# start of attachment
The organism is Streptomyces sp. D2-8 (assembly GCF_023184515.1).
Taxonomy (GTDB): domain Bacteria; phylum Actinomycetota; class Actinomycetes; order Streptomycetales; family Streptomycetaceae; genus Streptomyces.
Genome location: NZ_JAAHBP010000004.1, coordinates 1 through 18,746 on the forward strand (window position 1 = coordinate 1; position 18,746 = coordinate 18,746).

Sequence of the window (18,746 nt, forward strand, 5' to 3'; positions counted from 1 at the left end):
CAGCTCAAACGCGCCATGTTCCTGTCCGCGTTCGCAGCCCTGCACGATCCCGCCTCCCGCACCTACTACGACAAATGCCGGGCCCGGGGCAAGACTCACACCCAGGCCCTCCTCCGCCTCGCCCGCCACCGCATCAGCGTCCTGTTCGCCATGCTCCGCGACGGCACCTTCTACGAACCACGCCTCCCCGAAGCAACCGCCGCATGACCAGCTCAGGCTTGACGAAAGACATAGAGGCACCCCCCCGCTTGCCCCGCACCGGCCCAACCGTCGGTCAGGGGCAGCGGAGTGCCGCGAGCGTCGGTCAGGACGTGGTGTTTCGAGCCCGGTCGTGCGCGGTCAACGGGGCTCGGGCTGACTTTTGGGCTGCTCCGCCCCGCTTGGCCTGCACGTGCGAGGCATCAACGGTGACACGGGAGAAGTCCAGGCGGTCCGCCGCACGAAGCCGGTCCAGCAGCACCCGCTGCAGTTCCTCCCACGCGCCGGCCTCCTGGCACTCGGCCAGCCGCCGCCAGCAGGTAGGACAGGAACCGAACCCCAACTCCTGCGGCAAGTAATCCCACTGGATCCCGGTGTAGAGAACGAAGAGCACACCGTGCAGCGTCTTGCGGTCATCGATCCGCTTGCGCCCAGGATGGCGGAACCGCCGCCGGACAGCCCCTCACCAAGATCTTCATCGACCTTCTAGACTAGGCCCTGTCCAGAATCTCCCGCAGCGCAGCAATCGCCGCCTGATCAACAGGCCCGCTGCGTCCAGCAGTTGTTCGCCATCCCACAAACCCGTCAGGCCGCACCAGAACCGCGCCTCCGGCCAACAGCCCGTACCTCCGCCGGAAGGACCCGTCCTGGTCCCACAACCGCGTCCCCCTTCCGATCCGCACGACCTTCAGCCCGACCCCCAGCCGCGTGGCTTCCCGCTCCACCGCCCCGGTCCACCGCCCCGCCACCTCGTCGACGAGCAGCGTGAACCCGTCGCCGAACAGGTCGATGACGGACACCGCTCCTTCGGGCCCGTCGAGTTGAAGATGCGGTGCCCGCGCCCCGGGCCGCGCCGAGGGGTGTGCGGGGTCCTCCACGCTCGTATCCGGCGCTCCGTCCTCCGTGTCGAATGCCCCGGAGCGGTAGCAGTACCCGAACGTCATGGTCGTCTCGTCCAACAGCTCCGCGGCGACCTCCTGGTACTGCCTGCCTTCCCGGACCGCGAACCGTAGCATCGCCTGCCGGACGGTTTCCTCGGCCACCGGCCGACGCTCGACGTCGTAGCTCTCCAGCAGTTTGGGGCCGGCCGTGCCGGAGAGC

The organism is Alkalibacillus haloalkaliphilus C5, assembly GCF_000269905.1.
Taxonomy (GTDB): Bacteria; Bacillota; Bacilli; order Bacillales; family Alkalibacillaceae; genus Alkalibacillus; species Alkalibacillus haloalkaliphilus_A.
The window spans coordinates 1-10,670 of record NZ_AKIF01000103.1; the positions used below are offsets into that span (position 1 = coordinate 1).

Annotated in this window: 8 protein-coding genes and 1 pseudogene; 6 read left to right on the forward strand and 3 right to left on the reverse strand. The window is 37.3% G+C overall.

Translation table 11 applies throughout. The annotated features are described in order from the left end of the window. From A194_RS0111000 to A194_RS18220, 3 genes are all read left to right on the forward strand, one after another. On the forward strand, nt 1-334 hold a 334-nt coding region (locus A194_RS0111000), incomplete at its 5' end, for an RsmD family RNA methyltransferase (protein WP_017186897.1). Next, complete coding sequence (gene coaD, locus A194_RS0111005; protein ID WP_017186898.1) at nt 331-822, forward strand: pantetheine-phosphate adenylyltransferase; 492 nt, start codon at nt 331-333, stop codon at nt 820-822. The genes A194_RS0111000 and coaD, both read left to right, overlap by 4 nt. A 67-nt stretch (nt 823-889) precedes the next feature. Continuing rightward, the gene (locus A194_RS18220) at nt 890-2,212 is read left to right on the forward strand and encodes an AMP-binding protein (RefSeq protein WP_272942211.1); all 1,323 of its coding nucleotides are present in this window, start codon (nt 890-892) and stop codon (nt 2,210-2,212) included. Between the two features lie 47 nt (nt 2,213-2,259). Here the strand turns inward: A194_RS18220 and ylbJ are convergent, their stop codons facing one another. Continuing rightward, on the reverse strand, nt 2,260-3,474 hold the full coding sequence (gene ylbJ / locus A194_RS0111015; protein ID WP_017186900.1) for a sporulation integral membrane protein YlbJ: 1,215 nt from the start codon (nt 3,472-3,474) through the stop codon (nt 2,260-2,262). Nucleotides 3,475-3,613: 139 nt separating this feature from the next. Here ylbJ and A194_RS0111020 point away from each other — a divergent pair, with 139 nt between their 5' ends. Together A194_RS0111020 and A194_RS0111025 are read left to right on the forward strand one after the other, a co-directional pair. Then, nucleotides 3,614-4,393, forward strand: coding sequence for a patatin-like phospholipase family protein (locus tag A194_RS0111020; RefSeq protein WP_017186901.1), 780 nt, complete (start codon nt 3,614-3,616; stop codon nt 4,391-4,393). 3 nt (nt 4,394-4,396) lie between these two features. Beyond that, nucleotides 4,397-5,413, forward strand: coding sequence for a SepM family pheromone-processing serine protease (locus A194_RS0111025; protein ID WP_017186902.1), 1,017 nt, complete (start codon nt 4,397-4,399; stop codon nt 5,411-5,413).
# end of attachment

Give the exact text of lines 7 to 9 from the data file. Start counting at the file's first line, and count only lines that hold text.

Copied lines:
Taxonomy (GTDB): Bacteria; Bacillota; Bacilli; order Bacillales; family Alkalibacillaceae; genus Alkalibacillus; species Alkalibacillus haloalkaliphilus_A.
The window spans coordinates 1-10,670 of record NZ_AKIF01000103.1; the positions used below are offsets into that span (position 1 = coordinate 1).

Annotated in this window: 8 protein-coding genes and 1 pseudogene; 6 read left to right on the forward strand and 3 right to left on the reverse strand. The window is 37.3% G+C overall.